The Charter of the National Park Service requires conservation of park land, vegetation, and animals in essentially "natural conditions" for the enjoyment of people. However, the presence of people causes many changes in park ecosystems. Each park manager must evaluate the origin and condition of the present system. This paper examines the existing vegetation of Yosemite Valley to determine changes that have occurred in the recent past and the extent to which they might continue.
Since 1851, modern man has subjected the vegetation and soil in Yosemite Valley to burning, plowing, seeding of crops and pastures, irrigation, mowing, livestock grazing, clearing of trees and brush, logging, hand pulling of young conifer trees, and competition from introduced plants such as wild flowers, fruit and ornamental trees, exotic weeds, and many annuals. Changed drainage patterns and soil moisture conditions resulted from filling of low areas, fencing, road building, use of drainage tile in one of the meadows, lowering the Merced River bed at the valley outlet, burying utilities, and construction of hotels, stores, gravel pits, a sewage plant, and a slaughter house. Animal influences fluctuated with varying numbers of horses, dairy cattle, and beef cattle; tule elk from 1921 to 1933; and occasional reduction of deer, bear, rodents, and forest insects. The klamath-weed beetle (Chrysolina quadrigemina) was introduced into the valley in 1950.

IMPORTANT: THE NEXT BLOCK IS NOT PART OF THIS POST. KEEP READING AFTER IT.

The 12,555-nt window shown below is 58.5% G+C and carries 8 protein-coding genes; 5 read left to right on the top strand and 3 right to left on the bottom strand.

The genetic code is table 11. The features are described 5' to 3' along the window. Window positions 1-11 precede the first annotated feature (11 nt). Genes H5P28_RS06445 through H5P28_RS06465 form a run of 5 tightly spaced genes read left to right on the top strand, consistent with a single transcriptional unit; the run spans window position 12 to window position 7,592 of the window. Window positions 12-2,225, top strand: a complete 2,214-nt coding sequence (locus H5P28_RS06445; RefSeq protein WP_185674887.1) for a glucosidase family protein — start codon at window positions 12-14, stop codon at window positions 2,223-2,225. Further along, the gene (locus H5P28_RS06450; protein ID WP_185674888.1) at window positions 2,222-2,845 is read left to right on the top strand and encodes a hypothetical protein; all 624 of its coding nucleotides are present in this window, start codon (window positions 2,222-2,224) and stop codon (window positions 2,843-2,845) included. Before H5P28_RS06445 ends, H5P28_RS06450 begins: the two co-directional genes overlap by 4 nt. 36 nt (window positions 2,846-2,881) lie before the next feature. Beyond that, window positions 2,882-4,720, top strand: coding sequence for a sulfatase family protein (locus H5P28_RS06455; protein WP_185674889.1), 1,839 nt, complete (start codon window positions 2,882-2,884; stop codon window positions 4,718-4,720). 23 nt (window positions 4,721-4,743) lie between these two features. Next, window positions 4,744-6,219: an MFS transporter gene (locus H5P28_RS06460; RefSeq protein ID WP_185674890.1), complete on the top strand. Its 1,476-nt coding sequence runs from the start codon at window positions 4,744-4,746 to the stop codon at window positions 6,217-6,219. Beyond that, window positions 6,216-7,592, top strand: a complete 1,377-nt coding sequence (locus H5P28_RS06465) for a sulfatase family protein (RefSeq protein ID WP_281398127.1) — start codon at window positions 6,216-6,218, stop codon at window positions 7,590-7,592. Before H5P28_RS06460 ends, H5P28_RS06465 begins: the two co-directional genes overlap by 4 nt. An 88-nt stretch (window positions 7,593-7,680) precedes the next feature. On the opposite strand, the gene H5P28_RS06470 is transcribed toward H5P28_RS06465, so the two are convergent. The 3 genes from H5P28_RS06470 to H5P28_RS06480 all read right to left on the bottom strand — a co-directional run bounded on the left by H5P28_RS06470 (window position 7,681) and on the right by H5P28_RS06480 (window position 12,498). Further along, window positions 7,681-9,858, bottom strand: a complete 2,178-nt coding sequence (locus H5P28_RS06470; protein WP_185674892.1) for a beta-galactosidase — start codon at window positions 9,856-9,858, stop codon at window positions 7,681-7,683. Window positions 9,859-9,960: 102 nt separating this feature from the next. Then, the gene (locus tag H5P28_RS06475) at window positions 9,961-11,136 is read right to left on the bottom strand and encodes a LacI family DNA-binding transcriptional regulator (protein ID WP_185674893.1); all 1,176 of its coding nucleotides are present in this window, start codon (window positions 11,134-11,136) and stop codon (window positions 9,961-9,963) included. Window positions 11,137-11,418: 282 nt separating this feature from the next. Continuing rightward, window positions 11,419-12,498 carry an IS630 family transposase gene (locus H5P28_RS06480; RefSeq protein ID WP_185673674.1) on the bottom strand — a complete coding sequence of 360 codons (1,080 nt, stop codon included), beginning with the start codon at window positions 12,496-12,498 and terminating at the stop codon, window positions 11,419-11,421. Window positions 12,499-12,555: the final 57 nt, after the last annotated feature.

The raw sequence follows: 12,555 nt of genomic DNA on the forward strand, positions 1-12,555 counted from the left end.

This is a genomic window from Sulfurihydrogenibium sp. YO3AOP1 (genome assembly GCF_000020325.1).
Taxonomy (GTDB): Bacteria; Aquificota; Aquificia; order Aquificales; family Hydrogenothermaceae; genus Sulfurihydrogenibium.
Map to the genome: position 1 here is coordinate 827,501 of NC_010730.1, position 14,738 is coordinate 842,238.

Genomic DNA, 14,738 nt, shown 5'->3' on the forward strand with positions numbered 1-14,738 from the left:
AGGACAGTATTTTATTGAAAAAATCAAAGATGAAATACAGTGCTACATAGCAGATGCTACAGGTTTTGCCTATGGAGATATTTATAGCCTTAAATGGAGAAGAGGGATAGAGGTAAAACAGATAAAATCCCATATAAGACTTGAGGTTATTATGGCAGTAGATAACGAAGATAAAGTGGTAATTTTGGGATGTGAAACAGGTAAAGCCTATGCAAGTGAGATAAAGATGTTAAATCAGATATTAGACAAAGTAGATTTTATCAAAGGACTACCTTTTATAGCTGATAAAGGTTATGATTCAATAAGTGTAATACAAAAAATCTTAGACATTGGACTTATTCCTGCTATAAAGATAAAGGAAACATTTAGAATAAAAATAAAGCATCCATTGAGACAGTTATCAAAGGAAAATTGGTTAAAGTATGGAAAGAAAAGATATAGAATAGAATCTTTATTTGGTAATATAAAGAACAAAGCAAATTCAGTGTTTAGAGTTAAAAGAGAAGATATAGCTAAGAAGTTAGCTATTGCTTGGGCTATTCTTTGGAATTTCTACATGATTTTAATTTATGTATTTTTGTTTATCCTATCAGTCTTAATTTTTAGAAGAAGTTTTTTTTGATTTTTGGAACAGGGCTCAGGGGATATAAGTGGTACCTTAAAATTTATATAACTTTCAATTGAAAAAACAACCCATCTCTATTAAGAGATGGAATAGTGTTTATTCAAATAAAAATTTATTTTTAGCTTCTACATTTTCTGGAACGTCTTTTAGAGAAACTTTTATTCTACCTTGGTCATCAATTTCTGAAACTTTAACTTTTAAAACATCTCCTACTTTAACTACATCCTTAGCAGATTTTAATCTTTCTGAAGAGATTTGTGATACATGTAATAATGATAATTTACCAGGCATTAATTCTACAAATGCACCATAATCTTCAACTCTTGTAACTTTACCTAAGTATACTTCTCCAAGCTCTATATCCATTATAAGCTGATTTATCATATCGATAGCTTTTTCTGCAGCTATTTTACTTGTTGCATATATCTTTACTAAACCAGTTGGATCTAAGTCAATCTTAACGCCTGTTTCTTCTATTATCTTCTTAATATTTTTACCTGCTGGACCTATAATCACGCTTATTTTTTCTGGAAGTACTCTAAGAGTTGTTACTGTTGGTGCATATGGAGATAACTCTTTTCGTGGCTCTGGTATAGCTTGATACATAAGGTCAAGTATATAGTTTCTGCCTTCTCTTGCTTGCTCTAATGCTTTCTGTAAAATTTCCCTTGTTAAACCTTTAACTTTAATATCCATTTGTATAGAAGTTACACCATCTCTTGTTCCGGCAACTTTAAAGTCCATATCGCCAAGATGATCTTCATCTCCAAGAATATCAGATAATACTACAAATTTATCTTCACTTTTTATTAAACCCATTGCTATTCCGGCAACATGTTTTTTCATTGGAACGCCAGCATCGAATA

This study of Yosemite Valley began in 1961 to (1) chronicle events that influenced the valley landscape from 1851 to the present (Gibbens and Heady 1964); (2) make a detailed soil survey of the valley (Zinke and Alexander 1963); (3) quantify the meadow vegetation (Ziegler and Heady 1964); (4) measure the forest vegetation (Ziegler and Heady 1965); and (5) collect information on recent vegetational changes. Results of the vegetational studies are presented here with reference to the soil and historical surveys without which vegetational patterns and successional changes would have little meaning.
Information on the impact of visitors aids landscape management. Yosemite particularly is suited to a study of man's influences because of several unique factors. Since Europeans first entered the valley in 1851, enhancement of aesthetic values and recreational use, rather than logging or grazing, has been the central objective (Bunnell 1911). Unpublished records maintained at the park headquarters permitted appraisal of events that caused vegetational change from the beginning of use. Photographs from the top of the canyon walls in 1866 are among the earliest oblique aerial photographs that recorded valley vegetation long before quantitative vegetational measurements were made. The canyon walls circumscribe environment, vegetation, and use of a small area with natural and unusually re strictive boundaries.
In this study we used current data on soil and vegetation; repeat photographs, some taken over 100 years apart; general descriptions, usually without quantifications of any kind; historical documents which often plead issues; and a large measure of deductive assessment to justify our conclusions on man's impact on the vegetation of Yosemite Valley.
Last Updated: 20-Nov-2007